All Shops

Go to British Wildlife

6 issues per year 84 pages per issue Subscription only

British Wildlife is the leading natural history magazine in the UK, providing essential reading for both enthusiast and professional naturalists and wildlife conservationists. Published six times a year, British Wildlife bridges the gap between popular writing and scientific literature through a combination of long-form articles, regular columns and reports, book reviews and letters.

Subscriptions from £25 per year

Conservation Land Management

4 issues per year 44 pages per issue Subscription only

Conservation Land Management (CLM) is a quarterly magazine that is widely regarded as essential reading for all who are involved in land management for nature conservation, across the British Isles. CLM includes long-form articles, events listings, publication reviews, new product information and updates, reports of conferences and letters.

Subscriptions from £18 per year
Academic & Professional Books  History & Other Humanities  Environmental History

Sight Unseen How Fremont's First Expedition Changed the American Landscape

By: Andrew Menard(Author)
304 pages, 1 photo, 23 illustrations, 4 maps
Sight Unseen
Click to have a closer look
Select version
  • Sight Unseen ISBN: 9780803238077 Hardback Oct 2012 Usually dispatched within 5 days
    £19.99
    #212553
Selected version: £19.99
About this book Contents Customer reviews Biography Related titles

About this book

John C. Fremont was the most celebrated explorer of his era. In 1842, on the first of five expeditions he would lead to the Far West, Fremont and a small party of men journeyed up the Kansas and Platte Rivers to the Wind River Range in Wyoming. At the time, virtually this entire region was known as the Great Desert and many Americans viewed it and the Rocky Mountains beyond as a natural barrier to the United States. After Congress published Fremont's official report of the expedition, however, few doubted the nation should expand to the Pacific.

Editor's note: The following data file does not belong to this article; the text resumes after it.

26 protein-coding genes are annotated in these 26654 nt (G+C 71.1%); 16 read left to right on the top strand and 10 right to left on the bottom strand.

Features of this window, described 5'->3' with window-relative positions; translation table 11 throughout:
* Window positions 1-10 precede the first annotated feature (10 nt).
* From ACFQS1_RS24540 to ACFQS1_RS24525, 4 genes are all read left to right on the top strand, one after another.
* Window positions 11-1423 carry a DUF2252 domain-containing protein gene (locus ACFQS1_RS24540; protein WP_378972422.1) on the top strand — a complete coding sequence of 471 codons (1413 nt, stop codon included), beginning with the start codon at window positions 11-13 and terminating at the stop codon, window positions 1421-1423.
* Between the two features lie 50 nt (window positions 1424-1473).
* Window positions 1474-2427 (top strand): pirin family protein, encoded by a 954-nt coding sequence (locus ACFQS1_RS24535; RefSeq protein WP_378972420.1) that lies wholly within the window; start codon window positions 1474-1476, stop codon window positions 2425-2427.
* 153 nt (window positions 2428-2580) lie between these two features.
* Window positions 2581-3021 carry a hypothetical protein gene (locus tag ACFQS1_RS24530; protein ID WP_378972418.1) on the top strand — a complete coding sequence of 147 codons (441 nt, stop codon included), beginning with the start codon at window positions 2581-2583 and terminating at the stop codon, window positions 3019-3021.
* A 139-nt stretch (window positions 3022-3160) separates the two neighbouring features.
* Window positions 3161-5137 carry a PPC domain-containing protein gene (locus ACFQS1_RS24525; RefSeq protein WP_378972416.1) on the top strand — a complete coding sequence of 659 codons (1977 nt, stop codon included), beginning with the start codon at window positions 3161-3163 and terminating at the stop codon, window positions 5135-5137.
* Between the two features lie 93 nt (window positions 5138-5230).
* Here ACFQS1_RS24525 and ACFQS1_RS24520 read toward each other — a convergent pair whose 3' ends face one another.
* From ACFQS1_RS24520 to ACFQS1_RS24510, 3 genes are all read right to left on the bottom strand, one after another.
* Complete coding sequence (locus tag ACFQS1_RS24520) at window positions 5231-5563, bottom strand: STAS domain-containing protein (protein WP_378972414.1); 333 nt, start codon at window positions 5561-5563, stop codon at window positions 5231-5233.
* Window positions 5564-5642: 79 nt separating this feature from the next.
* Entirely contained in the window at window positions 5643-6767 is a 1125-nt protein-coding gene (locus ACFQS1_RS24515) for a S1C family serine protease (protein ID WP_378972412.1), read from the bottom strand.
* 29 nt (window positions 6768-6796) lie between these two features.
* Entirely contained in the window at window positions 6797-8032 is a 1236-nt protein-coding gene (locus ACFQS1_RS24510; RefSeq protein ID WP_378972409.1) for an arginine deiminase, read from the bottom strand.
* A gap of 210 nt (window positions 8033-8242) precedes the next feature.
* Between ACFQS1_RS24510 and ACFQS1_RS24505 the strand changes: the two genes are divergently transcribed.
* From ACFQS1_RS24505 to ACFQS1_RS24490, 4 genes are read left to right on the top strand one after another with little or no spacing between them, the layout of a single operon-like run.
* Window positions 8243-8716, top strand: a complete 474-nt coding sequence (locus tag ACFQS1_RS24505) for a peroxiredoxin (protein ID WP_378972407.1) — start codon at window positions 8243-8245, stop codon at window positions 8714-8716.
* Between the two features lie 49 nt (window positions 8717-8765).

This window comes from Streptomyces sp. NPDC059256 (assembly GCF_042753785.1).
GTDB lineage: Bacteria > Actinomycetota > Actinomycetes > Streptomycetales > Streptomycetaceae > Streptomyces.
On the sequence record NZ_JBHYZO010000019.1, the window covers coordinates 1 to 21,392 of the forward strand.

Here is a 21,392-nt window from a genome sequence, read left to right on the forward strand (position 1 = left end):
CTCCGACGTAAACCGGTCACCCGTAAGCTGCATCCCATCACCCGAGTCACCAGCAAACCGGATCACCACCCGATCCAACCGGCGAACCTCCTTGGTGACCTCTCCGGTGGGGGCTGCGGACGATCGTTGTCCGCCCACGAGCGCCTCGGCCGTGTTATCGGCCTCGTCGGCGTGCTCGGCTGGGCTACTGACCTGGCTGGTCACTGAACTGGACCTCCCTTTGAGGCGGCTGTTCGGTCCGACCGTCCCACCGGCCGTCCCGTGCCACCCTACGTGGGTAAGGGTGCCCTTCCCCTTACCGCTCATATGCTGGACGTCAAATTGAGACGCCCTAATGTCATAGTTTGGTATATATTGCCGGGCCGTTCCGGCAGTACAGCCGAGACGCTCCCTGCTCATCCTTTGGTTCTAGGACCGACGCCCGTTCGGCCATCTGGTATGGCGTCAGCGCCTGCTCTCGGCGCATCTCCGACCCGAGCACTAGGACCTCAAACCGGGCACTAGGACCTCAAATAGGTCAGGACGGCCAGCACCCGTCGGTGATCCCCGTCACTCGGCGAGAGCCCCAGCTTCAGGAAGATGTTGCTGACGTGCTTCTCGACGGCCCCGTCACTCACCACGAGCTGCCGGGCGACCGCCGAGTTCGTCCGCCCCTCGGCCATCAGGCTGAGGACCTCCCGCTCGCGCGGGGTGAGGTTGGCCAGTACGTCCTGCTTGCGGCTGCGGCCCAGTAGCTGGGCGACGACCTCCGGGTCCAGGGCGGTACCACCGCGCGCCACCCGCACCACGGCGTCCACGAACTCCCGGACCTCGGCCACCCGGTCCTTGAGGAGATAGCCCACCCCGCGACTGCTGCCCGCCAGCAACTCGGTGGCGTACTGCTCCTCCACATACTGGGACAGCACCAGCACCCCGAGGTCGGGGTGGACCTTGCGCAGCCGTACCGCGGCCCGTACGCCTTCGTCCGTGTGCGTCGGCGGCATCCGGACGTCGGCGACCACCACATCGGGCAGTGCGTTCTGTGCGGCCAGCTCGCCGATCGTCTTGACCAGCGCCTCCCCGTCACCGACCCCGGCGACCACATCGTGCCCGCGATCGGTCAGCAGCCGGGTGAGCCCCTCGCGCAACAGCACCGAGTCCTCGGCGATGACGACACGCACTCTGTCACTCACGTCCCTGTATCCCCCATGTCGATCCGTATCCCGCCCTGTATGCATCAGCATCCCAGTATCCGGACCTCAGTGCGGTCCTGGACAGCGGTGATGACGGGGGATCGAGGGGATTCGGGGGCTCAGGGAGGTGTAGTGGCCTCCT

The first in-depth study of this remarkable report, Sight Unseen argues that Fremont used both a radical form of the picturesque and an imaginary map to create an aesthetic craving for expansion. Not only did he redefine the Great Desert as a novel and complex environment, but on a summit of the Wind River Range he envisioned the continental divide as a feature that would unify rather than obstruct a larger nation. In addition to provoking the great migration to Oregon and providing an aesthetic justification for the national park system, Fremont's Report profoundly altered American views of geography, progress, and the need for a transcontinental railroad. By helping to shape the very notion of Manifest Destiny, the Report became one of the most important documents in the history of American landscape.

Contents

List of Illustrations
Introduction: The Golden Meane

Part 1. Picturesque America The Great Desert
- The Hudson Valley
- Eastern Kansas
- Courthouse Rock
- Yellowstone
- All the Different Parts of Our Country

Part 2. Westward the Course of Empire The Mouth of the Oregon
- Westward the Course of Empire
- The Loftiest Peak of the Rocky Mountains
- The Barometric Reading
- The National Flag
- Bromus, the Humble Bee
- The Four Cardinal Rivers
- To the Pacific and Beyond

Afterword: The Eye That Has Not Seen

Notes
Index

Customer Reviews

Biography

Andrew Menard is an independent writer, artist, and critic. His work has appeared in publications such as Artforum, The Fox, Art-Language, Studio International, Western American Literature, Journal of American Studies, and The New England Quarterly.

By: Andrew Menard(Author)
304 pages, 1 photo, 23 illustrations, 4 maps
Current promotions
Best of Winter 2018Harper CollinsOrder your free copy of our 2018 equipment catalogueBritish Wildlife